What does Proverbs 6:22 mean?
ESV: When you walk, they will lead you; when you lie down, they will watch over you; and when you awake, they will talk with you.
NIV: When you walk, they will guide you; when you sleep, they will watch over you; when you awake, they will speak to you.
NASB: When you walk, they will guide you; When you sleep, they will watch over you; And when you awake, they will talk to you.
CSB: When you walk here and there, they will guide you; when you lie down, they will watch over you; when you wake up, they will talk to you.
NLT: When you walk, their counsel will lead you. When you sleep, they will protect you. When you wake up, they will advise you.
KJV: When thou goest, it shall lead thee; when thou sleepest, it shall keep thee; and when thou awakest, it shall talk with thee.
NKJV: When you roam, they will lead you; When you sleep, they will keep you; And when you awake, they will speak with you.
Verse Commentary:
A proverb is a short, compressed lesson which teaches a general truth. Unlike some statements in Scripture, proverbs are not meant to be guarantees or absolutes. As Solomon continues to warn his students, and sons, about sin, he refers to the relative safety of following good counsel. That's not an ironclad guarantee that someone will have an easy or prosperous life (John 16:33), but common sense says good choices more often result in better outcomes.

The purpose of these verses is to preface a serious topic: adultery (Proverbs 6:24). That brings severe temptations and often leads to catastrophe. It's crucial that those tempted by sexuality—especially the young—accept that the advice given here is worth taking. In that context, Solomon teaches his son that by heeding his father's instructions, he will enjoy clear direction in life, security, and constant reminders of what to do.

God's Word accomplishes those benefits in our lives when we retain it in our hearts and obey it in our daily lives. It will lead us in the right direction by pointing out what is right and what is wrong. We will be able to choose to do what is right and avoid what is wrong. At the end of day, we can sleep soundly with a clear conscience, knowing that we have obeyed God's Word (Psalm 3:5–6).

Throughout our waking hours, we will enjoy meditating upon God's Word and hearing God speak to us from His Word. In Psalm 119:59–62 David describes his relationship to God's Word in similar terms. He writes: "When I think on my ways, I turn my feet to your testimonies…At midnight I rise to praise you, because of your righteous rules."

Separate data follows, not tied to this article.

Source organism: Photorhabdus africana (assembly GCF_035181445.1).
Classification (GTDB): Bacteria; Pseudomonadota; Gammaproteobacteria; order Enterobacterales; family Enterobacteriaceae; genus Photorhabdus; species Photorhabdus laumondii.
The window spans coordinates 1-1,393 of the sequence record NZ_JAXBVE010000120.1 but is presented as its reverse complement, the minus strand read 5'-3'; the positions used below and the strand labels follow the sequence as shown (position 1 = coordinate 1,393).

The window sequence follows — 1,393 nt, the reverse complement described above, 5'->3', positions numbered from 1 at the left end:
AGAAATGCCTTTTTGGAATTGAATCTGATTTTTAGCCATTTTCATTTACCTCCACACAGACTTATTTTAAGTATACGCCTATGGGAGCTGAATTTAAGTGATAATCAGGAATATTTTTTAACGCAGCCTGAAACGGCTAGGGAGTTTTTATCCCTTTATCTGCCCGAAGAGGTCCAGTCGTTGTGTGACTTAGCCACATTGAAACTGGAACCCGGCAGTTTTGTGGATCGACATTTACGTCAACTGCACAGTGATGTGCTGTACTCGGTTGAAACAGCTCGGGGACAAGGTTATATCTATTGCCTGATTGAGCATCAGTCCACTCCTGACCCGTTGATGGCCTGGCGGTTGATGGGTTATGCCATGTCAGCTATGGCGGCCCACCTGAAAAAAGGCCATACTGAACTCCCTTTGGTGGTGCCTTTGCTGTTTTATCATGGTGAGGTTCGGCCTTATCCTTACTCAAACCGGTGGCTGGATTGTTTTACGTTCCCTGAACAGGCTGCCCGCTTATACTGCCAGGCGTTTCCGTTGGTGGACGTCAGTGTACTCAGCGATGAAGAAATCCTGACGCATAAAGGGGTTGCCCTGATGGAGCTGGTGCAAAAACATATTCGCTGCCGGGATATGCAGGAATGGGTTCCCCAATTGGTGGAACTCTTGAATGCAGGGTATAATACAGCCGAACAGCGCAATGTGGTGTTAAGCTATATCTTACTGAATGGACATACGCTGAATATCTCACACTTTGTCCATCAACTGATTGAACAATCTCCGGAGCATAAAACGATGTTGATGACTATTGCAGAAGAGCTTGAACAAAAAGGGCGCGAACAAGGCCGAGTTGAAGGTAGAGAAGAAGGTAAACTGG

Verse Context:
Proverbs 6:20–35 returns to the topic of adultery, something Solomon also discussed in chapter 5. He warns his son to abide by the teaching he received from his parents, because they will guide him and keep him from the adulteress. Further, he cites the harmful and irreversible consequences of adultery.
Chapter Summary:
This chapter provides teaching on two aspects of wealth management. The first is avoiding putting one's property in debt for the sake of some other person's risky investment. The other warns against laziness, indicating that it puts a person at risk for sudden ruin. Solomon then poetically explains attitudes and actions which God finds especially repulsive. Next, Solomon returns to the subject of adultery. He reiterates the inherent risks of sexual immorality, including the catastrophic consequences which it brings. That lesson continues into the following chapter.
Chapter Context:
This chapter of Proverbs continues the wise sayings Solomon addresses to his son. In chapter 5 he addresses adultery and marriage. In this chapter he addresses financial matters, work ethics, characteristics and conduct the Lord despises, and sexual immorality. A common theme of these lessons is to avoid the natural consequences of foolish choices. The next chapter describes the adulteress's ways and the pitfalls involved in committing adultery with her.
Book Summary:
Proverbs is best understood in context with the books of Ecclesiastes and Job. In Proverbs, “wisdom” is given in short, simple, general terms. Ecclesiastes represents wisdom based on observation and experience. This often shows how the general principles of the book of Proverbs don’t apply in absolutely every circumstance. Job represents wisdom based on the experience of suffering and injustice. All three come to the conclusion that God does indeed know best, and the most sensible course of action is to follow His will.
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